Enter Paris, France.
Paris isn’t the only place where bike sharing is rapidly catching on, but it provides a great example. The French system works so well because it is easy to use. In mid-July of 2007, the system was launched with 10,000 bikes and 750 bike stations – all with at least 15 bikes per station and at intervals of roughly 300 meters. Cyclists swipe a credit card and are assigned a bike at the station. The bikes are all identical, set up with batteries for lights that recharge when docked at any station, and complete with baskets for errands and of course holding strategically placed baguettes. Bikes that are not functioning properly are reported when returned to a station. Mobile crews of mechanics ensure that bikes are up and running as rapidly as possible. The current technology-rich systems for checking out and tracking bikes are considered “third generation.”
The first 30 minutes are free, and the cyclist can return the bike at any available station with an open spot for the bike. Additionally, it appears that the “safety in numbers” theory that as more cyclists take to the road collisions involving cyclists actually decrease relative to the number of riders on the road, may be correct. Parisian motorists seem to be adjusting with little trouble to the massive numbers of cyclists on the road. But who would expect anything less from the country that holds the Tour de’ France? And as if this doesn’t sound good enough, Paris has plans to significantly expand the system to over 20,000 bikes in the coming years.
Vélib’ (www.velib.paris.fr) is operated by the city of Paris, but is financed by JCDecaux, an advertising company. JCDecaux earns money by advertising on the bikes, and in return, gives Paris a portion of the revenue. Here in the United States, Clear Channel Outdoor has licensed the rights to a system similar to the one in Paris, though to date, no system has been deployed. Among some cyclists, there is vehement opposition to Clear Channel Communications – they were the parent corporation of many radio stations whose morning show shock jockeys were egging folks on to report misdeeds that they had done to cyclists, or even worse. This was especially true at a recent mini-summit held with neighborhood advocates in San Francisco, a city that is beginning to take a close look at deploying a similar system to Vélib’.
Interest in bike-sharing programs in the United States is at an all-time high. I recently attended the previously mentioned mini-summit organized in part by the Bay Area Bicycle Coalition (www.bayareabikes.org). Several potential vendors were present to showcase their wares, including Clear Channel Outdoor. Presentations were made by local transit agencies, the San Francisco Bicycle Coalition (www.sfbike.org), land use organizations, and the City staff. Input from local citizens was sought, and lively discussion ensued. These types of mini-summits will become increasingly common as more and more cities consider bike-sharing programs.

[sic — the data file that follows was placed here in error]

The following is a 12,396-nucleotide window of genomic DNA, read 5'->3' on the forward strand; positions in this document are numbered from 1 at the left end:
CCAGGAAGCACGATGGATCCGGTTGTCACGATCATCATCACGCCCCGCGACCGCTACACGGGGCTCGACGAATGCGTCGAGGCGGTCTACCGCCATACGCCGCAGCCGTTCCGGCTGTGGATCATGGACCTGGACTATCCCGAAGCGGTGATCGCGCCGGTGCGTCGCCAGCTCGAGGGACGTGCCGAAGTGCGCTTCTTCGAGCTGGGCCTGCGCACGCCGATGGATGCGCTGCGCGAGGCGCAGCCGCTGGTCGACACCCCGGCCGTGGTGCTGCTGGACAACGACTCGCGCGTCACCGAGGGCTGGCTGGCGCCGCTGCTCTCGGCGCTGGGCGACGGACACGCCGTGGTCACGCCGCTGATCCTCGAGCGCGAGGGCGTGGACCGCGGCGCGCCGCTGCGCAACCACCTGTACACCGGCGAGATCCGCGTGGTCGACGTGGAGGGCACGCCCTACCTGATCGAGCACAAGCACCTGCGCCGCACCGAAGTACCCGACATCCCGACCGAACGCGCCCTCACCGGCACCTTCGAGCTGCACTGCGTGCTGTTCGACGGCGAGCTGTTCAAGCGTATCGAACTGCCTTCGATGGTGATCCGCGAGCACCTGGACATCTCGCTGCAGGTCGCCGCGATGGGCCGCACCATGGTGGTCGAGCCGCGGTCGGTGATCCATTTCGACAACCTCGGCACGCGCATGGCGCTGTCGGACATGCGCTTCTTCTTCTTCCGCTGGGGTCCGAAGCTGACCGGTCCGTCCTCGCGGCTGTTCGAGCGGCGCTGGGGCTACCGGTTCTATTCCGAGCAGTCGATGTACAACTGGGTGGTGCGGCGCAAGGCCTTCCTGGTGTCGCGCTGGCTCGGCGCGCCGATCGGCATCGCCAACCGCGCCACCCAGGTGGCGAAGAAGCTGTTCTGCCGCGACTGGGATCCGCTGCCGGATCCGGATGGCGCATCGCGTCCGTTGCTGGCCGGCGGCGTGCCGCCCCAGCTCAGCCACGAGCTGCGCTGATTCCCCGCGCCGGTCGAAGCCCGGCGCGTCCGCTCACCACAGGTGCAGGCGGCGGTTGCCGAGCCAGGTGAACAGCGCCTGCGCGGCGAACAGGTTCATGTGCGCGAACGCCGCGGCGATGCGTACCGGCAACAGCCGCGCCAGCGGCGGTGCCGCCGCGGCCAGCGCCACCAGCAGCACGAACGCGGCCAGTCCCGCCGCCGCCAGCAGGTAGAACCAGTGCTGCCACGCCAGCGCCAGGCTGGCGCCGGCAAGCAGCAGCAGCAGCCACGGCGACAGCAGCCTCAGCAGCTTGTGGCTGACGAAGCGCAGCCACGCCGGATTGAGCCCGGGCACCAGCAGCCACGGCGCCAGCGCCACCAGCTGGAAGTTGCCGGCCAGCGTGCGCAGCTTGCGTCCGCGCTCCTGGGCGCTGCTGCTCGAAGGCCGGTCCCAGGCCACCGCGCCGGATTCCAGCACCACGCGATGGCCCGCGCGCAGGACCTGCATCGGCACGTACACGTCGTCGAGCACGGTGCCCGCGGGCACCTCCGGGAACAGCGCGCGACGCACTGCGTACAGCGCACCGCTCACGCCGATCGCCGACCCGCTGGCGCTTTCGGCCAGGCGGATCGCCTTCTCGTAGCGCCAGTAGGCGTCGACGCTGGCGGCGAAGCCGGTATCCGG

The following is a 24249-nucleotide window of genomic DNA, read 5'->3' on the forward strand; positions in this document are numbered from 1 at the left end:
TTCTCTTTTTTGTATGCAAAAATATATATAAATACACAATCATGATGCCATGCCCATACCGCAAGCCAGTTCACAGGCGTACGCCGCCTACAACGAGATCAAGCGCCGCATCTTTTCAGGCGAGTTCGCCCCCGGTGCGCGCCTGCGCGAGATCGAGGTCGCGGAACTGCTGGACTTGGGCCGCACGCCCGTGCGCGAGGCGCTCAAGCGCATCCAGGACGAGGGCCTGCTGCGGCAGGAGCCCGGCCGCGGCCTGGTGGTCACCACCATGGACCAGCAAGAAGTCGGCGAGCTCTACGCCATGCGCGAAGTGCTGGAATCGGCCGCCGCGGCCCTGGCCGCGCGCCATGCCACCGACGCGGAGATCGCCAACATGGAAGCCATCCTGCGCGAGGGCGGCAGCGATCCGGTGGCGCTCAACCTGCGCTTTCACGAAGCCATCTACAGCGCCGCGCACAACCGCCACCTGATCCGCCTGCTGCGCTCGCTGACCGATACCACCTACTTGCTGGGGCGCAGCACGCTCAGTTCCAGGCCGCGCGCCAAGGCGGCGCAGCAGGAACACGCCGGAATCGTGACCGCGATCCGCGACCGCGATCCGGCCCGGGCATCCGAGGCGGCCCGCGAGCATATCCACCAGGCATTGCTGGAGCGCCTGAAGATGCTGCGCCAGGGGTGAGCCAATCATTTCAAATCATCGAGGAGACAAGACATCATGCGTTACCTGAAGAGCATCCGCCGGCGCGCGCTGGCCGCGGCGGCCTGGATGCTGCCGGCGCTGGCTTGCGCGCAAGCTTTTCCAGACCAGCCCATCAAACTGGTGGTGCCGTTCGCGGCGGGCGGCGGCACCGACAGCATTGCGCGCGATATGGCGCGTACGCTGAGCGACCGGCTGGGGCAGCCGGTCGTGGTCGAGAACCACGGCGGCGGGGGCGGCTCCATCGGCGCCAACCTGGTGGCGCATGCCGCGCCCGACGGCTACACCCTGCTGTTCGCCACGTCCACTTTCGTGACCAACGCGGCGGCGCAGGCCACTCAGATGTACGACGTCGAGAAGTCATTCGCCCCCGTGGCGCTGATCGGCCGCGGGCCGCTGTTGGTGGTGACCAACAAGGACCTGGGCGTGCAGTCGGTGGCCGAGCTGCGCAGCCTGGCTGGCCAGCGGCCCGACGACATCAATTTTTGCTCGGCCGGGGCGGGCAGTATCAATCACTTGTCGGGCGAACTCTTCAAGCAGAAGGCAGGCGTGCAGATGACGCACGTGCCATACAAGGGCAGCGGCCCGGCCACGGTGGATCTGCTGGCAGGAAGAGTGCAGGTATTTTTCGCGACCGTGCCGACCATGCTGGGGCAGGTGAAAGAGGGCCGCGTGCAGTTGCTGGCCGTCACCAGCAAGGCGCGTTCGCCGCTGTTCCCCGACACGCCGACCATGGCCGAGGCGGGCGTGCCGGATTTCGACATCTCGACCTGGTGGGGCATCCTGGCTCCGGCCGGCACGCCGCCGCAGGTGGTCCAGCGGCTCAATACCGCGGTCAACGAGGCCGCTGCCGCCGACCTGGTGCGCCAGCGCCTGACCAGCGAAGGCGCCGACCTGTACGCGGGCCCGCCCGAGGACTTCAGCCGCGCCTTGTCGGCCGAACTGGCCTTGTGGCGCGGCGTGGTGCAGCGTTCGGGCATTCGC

In Washington, D.C. a bike sharing program is currently being rolled out called Smartbike DC. This is the first of the Clear Channel ventures to operate here in the U.S. and is tiny as compared to its Paris counterpart; only 120 bikes in 10 locations. Congressional staff in the District of Columbia will soon get their own bike sharing program in an effort to make it easier for elected officials and staffers to get from building to building as well as around the Capitol without driving. Bikes Belong (www.bikesbelong.org), the Industry-funded national advocacy group in partnership with Humana (www.humana.com), one of the nation’s largest healthcare interests plans to have 1,000 bikes at both the Democratic and Republican National Conventions later this year. A recent editorial in the Philadelphia Inquirer indicated that local advocates were already gearing up to get a program in place in the near future.
In the private sector, Humana has developed an in-house bike-sharing program called “Freewheelin” that they proudly presented at the 2008 National Bike Summit. The system as they developed it works similarly to other third generation efforts, but has the added component of Social Networking built in for their users. Cyclists can log miles online, schedule rides, swap stories, arrange competitions, etc. Humana plans to continue to develop their system with the hopes that other companies or organizations can deploy it. From Humana’s perspective, people who regularly bicycle are typically healthier people and that translates to lower healthcare costs overall.
Other cities around the world (mostly in Europe) have implemented third generation bike-sharing systems with considerable success. Here is a short list of some of the more prominent locations: Aix-en-Provence, Rouen, Barcelona (Bicing), Brussels, Copenhagen, Lyon (Vélo’v), Nantes (Bicloo), Toulouse, Stockholm, Pamplona (Cemusa), OYBike, Call a Bike (Berlin, Frankfurt, Cologne, Stuttgart, Munich, Karlsruhe),Copenhagen/Helsinki/Aarhus (CIOS), Oslo, Sandnes, Seville (Sevici) and Vienna.
Why It Works
Paris-style bike-sharing works well in dense, populated areas where people work, live, and play. As transportation costs continue to rise many predict a return to the urban core from the suburbs. Population centers will become increasingly mixed in use – shopping, work, entertainment, and services will once again become centralized. This is the perfect environment for bike-sharing systems. Europe has always had these types of population centers, and many moderate to large American cities fit this bill. Just as we all heard that peak oil was nearly upon us, so too, will be bike-sharing programs.
Read more of David’s articles at www.urbanvelo.org/advocacy